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If I had no sense of humor, I would long ago have committed suicide.
We are three weeks into our FitPass program with Caregiving.com and the group is progressing along just fine. There are so many reasons why we put on weight; stress, poor choices, not seeing food as fuel is just a few of the topics that come up during our FitPass discussions on Monday night. While I have a long way to go in order to sort out why I have put on weight, I am pleased with the loss of 8lbs since we’ve started this program.
It just so happened that the ‘The Little One‘ had his own discussion on health and fitness with a nurse who came to visit him on Monday in our home. This visit was a courtesy of one of the many programs that his insurance plan has for him in Florida. (Hence another reason to be here full-time) While I missed the visit today, I certainly heard about it during our dinner conversation.
“I was given all these instructions on what I should be eating and how I should be eating. While I appreciated the concern and the information I was given, I just looked at her and said...I’m between 81 and death, at this point in my life and what I have been through this past year, what difference does it really make what I eat?” I’m sure he said this in a polite tone.
I mentioned ‘The Little One’s conversation this evening during our FitPass conference call and made the comment, “I’m the one who should have had that conversation today as it is my eating habits and fitness that is out of whack.”
The common denominator here is simple, it is about the perception of one’s quality of life.
‘The Little One’ can never be accused of not having a realistic view of his condition. Yesterday is gone — today is here — not sure about tomorrow. He has admirably lived by this motto for quite some time now. (Remember, he was given 3-4 months to live last October!) Like many people who are diagnosed with a life threatening illness, it’s not uncommon for a conversation to take place about Quality of Life. Quality of Life will have a different meaning for each one each of us. ‘The Little One’ has outlived everyone’s expectations; he is cognizant of what quality of life means to him. Who is it for anyone else to argue with him on this point? At this time in his life, eating one less scoop of ice cream or having one less helping of milk chocolate raisins is not going to do anything for him other than deprive him of a pleasure. I’d say ‘go for it and enjoy!’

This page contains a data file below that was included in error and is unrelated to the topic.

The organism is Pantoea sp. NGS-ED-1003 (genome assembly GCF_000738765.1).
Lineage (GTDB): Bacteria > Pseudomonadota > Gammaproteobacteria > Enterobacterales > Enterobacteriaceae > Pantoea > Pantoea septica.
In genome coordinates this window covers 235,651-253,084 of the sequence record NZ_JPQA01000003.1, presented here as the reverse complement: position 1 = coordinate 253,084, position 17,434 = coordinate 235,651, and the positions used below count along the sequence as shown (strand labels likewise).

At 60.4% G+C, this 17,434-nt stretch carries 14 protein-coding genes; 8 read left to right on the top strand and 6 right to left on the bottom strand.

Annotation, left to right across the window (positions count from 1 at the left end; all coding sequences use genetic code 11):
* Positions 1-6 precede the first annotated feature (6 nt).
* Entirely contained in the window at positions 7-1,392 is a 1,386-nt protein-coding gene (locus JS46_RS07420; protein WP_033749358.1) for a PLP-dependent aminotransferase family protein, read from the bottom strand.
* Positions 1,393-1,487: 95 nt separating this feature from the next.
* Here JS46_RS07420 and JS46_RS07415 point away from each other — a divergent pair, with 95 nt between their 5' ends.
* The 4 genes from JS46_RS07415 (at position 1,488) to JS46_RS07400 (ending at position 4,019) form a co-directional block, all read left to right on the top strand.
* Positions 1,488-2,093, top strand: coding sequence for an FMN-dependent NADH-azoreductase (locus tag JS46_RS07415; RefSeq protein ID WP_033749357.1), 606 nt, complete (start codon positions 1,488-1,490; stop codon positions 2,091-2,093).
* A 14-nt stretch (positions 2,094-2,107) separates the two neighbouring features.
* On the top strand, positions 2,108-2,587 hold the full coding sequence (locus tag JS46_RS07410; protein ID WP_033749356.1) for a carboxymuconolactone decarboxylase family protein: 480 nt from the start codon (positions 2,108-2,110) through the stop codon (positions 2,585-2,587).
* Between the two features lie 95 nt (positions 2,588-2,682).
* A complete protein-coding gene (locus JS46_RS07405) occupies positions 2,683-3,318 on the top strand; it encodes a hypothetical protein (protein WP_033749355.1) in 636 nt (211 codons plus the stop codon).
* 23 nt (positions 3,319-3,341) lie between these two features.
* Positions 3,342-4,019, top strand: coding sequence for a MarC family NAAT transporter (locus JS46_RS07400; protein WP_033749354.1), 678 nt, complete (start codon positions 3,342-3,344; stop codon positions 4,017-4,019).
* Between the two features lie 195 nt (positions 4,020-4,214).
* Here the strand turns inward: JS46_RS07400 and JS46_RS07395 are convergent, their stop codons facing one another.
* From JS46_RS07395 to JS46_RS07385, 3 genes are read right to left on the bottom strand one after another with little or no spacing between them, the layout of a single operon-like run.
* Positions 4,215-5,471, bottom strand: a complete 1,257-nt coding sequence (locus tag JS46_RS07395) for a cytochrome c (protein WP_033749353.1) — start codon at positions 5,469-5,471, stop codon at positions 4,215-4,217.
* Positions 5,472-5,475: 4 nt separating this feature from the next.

The more I thought about his visit with the nurse, and the more I talked about it with our FitPass group, I realized that I have lost sight of what quality of life means to me. You see, as a Caregiver we get so wrapped up in the needs of our caree, we often forget about our own needs. That extra scoop of ice cream sure feels good when you’ve had a stressful day of Caregiving, work, life etc. However, that does not mean you have to have that extra scoop of ice cream every night!
In order to make healthy choices, we have to be aware of our options. With that, we have to recognize and own what quality of life means to us as an individual . For ‘The Little One’ that extra scoop of ice cream signifies an accomplishment and truly is a part of his quality of life; he has earned it! For me, my quality of life can not be tied solely to his, for in that, I lose my sense of self. (I.e. Weight Gain) How can I be a good caregiver if I am not taking care of myself?
While the nurse that visited our home on Monday was not there to see me, in reality the message she left…was solely for me!
You see…We might have Cancer…But Cancer does not have us!
- Nurses examine caregiver grief (eurekalert.org)
- Improving quality-of-life may help cancer patients: Study (todayonline.com)
- Quality-of-life program may help cancer patients – Reuters (drugstoresource.wordpress.com)
- Occupational Therapy: Get Back to Life After Stroke (everydayhealth.com)
- The Weight of the Matter (thepurplejacket.com)